Feminism, Intersectionality and the Problem of Whiteness in Leisure and Sport Practices and Scholarship

  • Mary G. McDonald
  • Renee Shelby


This chapter draws upon black feminism and intersectional theory to challenge assumptions of whiteness that frequently travel within British and North American leisure, sport and gender scholarship. To achieve this goal, we critically situate and apply an intersectional framework to explore two highly mediated cases: the controversies surrounding Don Imus and the Rutgers University women’s basketball team and the SlutWalk protest movement. This chapter makes clear the persistent need to challenge the primacy of gender as always and already the most important social relation, as some feminists infer. Such a conceptualization is problematic as it reifies the power of whiteness within feminist sport and leisure scholarship and popular narratives, as well as within feminist organizing and activism more broadly.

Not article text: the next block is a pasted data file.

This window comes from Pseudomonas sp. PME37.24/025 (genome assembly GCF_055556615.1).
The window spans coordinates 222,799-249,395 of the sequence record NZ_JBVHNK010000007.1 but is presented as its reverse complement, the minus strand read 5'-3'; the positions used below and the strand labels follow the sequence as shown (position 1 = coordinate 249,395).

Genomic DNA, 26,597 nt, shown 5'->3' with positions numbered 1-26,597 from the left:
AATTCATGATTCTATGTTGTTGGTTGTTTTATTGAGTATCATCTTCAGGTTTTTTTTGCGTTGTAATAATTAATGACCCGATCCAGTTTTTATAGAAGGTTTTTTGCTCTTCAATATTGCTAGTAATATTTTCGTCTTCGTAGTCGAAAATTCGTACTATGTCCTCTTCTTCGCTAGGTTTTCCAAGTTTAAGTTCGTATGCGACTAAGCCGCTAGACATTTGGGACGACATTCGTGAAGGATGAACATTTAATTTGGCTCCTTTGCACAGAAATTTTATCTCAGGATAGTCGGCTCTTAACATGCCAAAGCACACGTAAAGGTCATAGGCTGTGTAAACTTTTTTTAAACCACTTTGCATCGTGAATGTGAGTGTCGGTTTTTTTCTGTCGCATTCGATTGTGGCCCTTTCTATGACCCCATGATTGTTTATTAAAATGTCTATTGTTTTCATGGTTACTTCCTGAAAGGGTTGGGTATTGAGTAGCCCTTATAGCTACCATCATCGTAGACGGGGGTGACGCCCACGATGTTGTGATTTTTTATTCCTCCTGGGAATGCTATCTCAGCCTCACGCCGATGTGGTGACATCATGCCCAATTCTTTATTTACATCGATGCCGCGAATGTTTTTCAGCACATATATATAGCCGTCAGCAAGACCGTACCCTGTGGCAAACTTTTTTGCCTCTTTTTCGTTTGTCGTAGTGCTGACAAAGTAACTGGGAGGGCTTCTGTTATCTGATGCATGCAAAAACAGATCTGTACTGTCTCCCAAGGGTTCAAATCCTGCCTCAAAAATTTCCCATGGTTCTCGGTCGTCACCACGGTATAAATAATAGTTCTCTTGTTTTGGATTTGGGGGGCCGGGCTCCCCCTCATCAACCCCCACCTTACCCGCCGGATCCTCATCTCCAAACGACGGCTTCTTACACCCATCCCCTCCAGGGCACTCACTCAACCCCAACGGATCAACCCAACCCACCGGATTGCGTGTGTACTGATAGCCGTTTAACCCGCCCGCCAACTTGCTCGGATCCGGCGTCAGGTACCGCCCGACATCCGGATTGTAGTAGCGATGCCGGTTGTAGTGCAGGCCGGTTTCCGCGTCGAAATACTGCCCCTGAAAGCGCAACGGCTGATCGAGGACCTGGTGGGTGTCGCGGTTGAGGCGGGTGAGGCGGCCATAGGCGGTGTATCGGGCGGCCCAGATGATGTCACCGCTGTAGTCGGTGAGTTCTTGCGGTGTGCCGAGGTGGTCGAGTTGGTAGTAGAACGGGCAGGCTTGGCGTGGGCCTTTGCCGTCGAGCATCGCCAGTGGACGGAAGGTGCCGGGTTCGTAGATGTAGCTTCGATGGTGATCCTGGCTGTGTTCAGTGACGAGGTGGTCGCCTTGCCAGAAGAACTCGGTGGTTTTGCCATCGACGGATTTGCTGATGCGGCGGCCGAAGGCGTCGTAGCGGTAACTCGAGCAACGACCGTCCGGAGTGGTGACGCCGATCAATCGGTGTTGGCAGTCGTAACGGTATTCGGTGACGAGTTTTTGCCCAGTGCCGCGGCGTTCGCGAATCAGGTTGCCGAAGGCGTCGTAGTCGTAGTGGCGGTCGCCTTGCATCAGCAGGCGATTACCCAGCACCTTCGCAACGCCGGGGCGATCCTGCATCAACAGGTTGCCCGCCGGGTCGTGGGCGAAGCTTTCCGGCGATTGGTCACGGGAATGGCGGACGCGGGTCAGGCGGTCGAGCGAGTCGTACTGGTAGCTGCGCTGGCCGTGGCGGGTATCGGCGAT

1. Ahmed, S. (2007). A phenomenology of whiteness. Feminist Theory, 8(2), 149–168.Google Scholar
  2. Attwood, F. (2007). Slut and riot grrrls: Female identity and sexual agency. Journal of Gender Studies, 16(3), 233–247.CrossRefGoogle Scholar
  3. Black Women’s Blueprint. (2011). An open letter from black women to the slutwalk. Black Women’s Blueprint, 23. Google Scholar
  4. Bosse, J. (2007). Whiteness and the performance of race in ballroom dance. Journal of American Folklore, 120(475), 19–47.CrossRefGoogle Scholar
  5. Brah, A. & Phoenix, A. (2004). Ain’t I a woman? Revisiting intersectionality. Journal of International Women’s Studies, 5(3), 75–86.Google Scholar